Pound of Flesh
The whole bargain, the exact terms of the agreement, the bond literatim et verbatim. The allusion is to Shylock, in The
Merchant of Venice, who bargained with Antonio for a “pound of
flesh,” but was foiled in his suit by Portia, who said the bond was
expressly a pound of flesh, and therefore (1) the Jew must cut the
exact quantity, neither more nor less than a just pound; and (2) in so
doing he must not shed a drop of blood.
Source: Dictionary of Phrase and Fable, E. Cobham Brewer, 1894
More on Pound of Flesh from Infoplease:
- Pound of Flesh - Pound of Flesh The whole bargain, the exact terms of the agreement, the bond literatim et verbatim. ...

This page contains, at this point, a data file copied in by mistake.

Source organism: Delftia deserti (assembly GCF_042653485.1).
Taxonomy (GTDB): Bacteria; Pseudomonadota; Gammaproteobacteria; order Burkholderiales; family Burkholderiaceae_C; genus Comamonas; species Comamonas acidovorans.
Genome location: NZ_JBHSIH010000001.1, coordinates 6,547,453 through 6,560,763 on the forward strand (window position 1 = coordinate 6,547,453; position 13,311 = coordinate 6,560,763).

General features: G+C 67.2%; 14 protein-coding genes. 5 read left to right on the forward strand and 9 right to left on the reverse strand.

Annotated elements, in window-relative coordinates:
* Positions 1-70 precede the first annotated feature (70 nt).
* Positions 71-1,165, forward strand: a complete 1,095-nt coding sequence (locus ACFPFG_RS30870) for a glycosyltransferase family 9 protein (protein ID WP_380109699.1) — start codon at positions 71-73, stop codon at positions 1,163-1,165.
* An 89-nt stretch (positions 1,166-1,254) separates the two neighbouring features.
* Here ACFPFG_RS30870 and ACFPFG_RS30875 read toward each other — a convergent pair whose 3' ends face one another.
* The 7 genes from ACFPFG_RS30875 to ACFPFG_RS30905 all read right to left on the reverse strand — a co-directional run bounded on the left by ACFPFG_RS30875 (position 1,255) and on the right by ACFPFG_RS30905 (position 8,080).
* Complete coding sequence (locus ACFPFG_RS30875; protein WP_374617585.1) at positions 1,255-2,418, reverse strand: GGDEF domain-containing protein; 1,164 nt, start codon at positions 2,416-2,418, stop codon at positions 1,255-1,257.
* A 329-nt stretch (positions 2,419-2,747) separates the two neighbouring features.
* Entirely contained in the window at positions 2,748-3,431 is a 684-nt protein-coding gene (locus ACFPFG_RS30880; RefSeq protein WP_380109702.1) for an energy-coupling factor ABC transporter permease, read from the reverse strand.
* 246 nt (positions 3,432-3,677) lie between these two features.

- flesh: meaning and definitions - flesh: Definition and Pronunciation
- The Maori Merchant of Venice - Starring Waihoroi Shortland, Scott Morrison, Ngarimu Daniels, Te Rangihau Gilbert
- William Shakespeare: Merchant of Venice, Act III, Scene III - Gaoler, look to him: tell not me of mercy; This is the fool that lent out money gratis: Gaoler, look to him.
- Charles and Mary Lamb, William Shakespeare: Merchant of Venice - Shylock, the Jew, lived at Venice. He was a usurer who had amassed an immense fortune by lending money at great interest to Christian merchants. Shylo